Well. This post is longer than many articles, and I'm sure I could cut it, however I lack time. Here it is anyway.
I am not sure that any existing software "engineering" practice corresponds to engineering in the sense that is understood in other disciplines. In physical engineering, typically a project to build a new thing goes through a long, complex design and testing process, where ideas are discussed and prototypes built, and various different professionals (architects, engineers, manufacturing and materials specialists) take part in different stages. Only once the new thing has been established to be buildable, functional and safe is it actually built. This applies both to one off objects (bridges) and mass produced objects (microprocessors). Any change to the designed object once its built or being manufactured is considered a major undertaking in its own right, a whole separate engineering project.
If we try to draw analogies with software, the analogue of the process of manufacturing is the process of compiling the source, building an install kit and burning CDs. The analogue of the process an architect would go through with a customer of talking about the kind of building they want, and keeping an eye to implementation, is what we typically call "requirments gathering". That process is iterative, both for architects and for us, as implementation issues typically tangle up the original plan. Everything else we do is design . No, really. Read that again. Everything else we do is design. Coding is design, design is design, testing is design, "architecture" is design, even maintenance is design. By strict analogy with physical engineering, I believe this is indisputable.
There is however, as most of you no doubt know, another, more common world view, where "coding" is seem as the manufacturing process, and the actual process of manufacturing ignored as an incidental (after all, it is trivial), and "maintenance" is seen as the equivalent of stopping the girders from rusting by painting them frequently. The idea of "design" is reserved for some process, performed up-front, in cargo cult imitation of what real engineers do, by "architects" or other senior people with no contact with the code. "Coders" are considered as a particularly pesky form of overpayed semi-skilled labour.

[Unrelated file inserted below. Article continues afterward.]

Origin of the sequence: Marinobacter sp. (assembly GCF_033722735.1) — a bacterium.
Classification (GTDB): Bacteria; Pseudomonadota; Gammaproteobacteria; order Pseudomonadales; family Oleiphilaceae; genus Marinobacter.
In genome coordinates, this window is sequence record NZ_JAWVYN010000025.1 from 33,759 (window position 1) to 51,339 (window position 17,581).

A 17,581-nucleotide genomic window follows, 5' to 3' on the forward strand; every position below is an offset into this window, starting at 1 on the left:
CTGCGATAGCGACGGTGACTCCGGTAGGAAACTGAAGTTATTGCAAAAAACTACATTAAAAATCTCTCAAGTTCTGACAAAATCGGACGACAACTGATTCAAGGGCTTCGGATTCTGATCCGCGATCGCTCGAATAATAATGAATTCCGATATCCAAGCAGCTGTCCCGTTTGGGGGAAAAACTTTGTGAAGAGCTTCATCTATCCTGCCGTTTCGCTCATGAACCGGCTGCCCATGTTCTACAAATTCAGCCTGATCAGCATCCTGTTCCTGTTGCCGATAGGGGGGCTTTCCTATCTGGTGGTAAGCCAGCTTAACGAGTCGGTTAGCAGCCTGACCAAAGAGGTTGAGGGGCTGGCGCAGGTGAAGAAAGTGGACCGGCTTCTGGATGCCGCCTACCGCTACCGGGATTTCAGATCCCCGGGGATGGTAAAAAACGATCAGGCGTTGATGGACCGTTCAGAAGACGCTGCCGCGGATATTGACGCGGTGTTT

This world view is responsible for some of the failings of the software industry as a whole. People employed as developers often don't realise that their job is to do quite a large portion of the design for the product, and fail to take responsibility for their decisions. People employed as "designers" or "architects" or (gods forbid) "analysts" produce specs that miss stuff out and fail to take feedback from "mere coders". Thus real design - actually deciding how the product should do things, and in many cases even accurately describing what it does, simply fails to get done explicitly and is done by accident by the first developer to come to it in some arbitrary way.
Software is different from physical engineering, mostly in the fact that the "manufacturing process" for software has extremely low costs. Thus you can release stuff have it break, fix it, release it again at almost zero cost to you, and in the case of open source or subscription models at almost zero cost to the customer (unless, of course, they actually tried to deploy it while it was still broken). Try doing that with a bridge. Its my view, in the end, that all software developers are engineers, since what they do are steps of the engineering process typically done by people called engineers. Its not at all clear to me what it means to engineer a program as opposed to to write one actually should mean.
Of course, I know what it typically means. In most peoples minds it means to have a separate conception of the "design" of the software which can be presented independently from code in any particular language, which covers the class structure without talking about code. Somehow, having a diagram showing the classes and their interfaces is meant to be a "better" representation of the code than the code itself.
In my view this approach is confused. I yet to have anyone clearly explain how this is meant to be helpful, or how a diagram showing the formal structure of a program (ie. UML) is meant to make sense without a complete functional description of what is being achieved. What is actually, really missing in most software products is a clear conception of what they do and how they do it, not an idea of how they are constructed. If you talk a developer on the average long-running project, one thats in "maintenance" mode, he can tell you about every single method on every single class, and talk you through the control flow in every single thread, but he cannot, usually, give a concise description of what the code actually does at a higher level of description than that of the code itself.
Having said all of that, I place myself firmly on the "engineer" side of the engineer vs tinkerer divide. I rate the people I work with, and have tried to acquire my working habits from, as consummate professionals compared with most software "engineers", and I have to say that in my view CASE tools are designed to support the software industry's cargo-cult idea of what engineering is. They represent the form of programs without representing their functions, and thus focus thought on form without function, perfectly reflecting the attitude of managers and "professionals" which aims to attain the form of "real engineering" without understanding the function.
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